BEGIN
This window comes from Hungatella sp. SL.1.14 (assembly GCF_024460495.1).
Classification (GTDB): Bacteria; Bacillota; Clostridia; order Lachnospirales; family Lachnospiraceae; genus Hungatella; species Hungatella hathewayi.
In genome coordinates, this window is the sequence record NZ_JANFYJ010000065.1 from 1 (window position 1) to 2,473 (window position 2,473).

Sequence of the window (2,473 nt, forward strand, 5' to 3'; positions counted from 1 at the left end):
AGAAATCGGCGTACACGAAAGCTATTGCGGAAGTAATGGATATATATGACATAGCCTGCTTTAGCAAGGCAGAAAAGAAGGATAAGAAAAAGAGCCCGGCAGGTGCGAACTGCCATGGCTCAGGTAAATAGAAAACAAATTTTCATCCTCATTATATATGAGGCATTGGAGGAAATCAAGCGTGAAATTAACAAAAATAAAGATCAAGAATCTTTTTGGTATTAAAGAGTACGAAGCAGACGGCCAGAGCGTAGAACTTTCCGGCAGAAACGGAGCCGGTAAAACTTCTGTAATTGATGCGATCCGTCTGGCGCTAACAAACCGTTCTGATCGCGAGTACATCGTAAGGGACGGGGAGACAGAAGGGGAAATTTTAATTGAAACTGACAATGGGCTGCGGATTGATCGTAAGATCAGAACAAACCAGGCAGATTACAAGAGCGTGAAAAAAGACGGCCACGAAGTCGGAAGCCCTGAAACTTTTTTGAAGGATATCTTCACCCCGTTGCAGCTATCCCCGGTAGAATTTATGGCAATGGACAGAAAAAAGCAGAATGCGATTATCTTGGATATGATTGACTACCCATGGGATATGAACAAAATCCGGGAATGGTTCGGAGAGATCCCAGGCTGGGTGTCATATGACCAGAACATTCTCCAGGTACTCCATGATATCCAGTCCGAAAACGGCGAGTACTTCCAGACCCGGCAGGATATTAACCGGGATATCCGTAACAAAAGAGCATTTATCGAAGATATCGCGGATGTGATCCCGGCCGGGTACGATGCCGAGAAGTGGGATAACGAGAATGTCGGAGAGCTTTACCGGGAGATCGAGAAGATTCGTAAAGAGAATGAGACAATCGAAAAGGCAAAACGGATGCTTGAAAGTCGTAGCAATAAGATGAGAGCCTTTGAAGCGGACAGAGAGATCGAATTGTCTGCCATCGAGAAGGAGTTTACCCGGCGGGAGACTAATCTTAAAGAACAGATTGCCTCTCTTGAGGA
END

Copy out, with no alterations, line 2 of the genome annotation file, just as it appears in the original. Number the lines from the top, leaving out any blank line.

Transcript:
Classification (GTDB): Bacteria; Bacillota; Clostridia; order Lachnospirales; family Lachnospiraceae; genus Hungatella; species Hungatella hathewayi.